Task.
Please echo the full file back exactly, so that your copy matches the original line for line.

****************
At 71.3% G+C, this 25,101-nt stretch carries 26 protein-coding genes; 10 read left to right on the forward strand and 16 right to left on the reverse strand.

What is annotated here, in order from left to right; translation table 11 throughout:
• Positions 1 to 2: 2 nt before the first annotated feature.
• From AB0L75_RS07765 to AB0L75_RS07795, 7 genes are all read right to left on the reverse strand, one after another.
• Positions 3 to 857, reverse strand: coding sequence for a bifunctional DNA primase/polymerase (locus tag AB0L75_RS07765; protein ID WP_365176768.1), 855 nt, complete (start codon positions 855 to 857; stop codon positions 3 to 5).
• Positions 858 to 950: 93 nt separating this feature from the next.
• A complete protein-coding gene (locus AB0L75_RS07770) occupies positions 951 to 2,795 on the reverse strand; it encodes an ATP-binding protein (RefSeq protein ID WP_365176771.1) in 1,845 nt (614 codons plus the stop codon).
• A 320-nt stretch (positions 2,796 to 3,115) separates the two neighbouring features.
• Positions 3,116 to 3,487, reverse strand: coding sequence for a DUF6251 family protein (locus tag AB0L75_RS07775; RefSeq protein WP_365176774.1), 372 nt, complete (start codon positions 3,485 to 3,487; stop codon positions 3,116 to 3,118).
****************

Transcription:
At 71.3% G+C, this 25,101-nt stretch carries 26 protein-coding genes; 10 read left to right on the forward strand and 16 right to left on the reverse strand.

What is annotated here, in order from left to right; translation table 11 throughout:
• Positions 1 to 2: 2 nt before the first annotated feature.
• From AB0L75_RS07765 to AB0L75_RS07795, 7 genes are all read right to left on the reverse strand, one after another.
• Positions 3 to 857, reverse strand: coding sequence for a bifunctional DNA primase/polymerase (locus tag AB0L75_RS07765; protein ID WP_365176768.1), 855 nt, complete (start codon positions 855 to 857; stop codon positions 3 to 5).
• Positions 858 to 950: 93 nt separating this feature from the next.
• A complete protein-coding gene (locus AB0L75_RS07770) occupies positions 951 to 2,795 on the reverse strand; it encodes an ATP-binding protein (RefSeq protein ID WP_365176771.1) in 1,845 nt (614 codons plus the stop codon).
• A 320-nt stretch (positions 2,796 to 3,115) separates the two neighbouring features.
• Positions 3,116 to 3,487, reverse strand: coding sequence for a DUF6251 family protein (locus tag AB0L75_RS07775; RefSeq protein WP_365176774.1), 372 nt, complete (start codon positions 3,485 to 3,487; stop codon positions 3,116 to 3,118).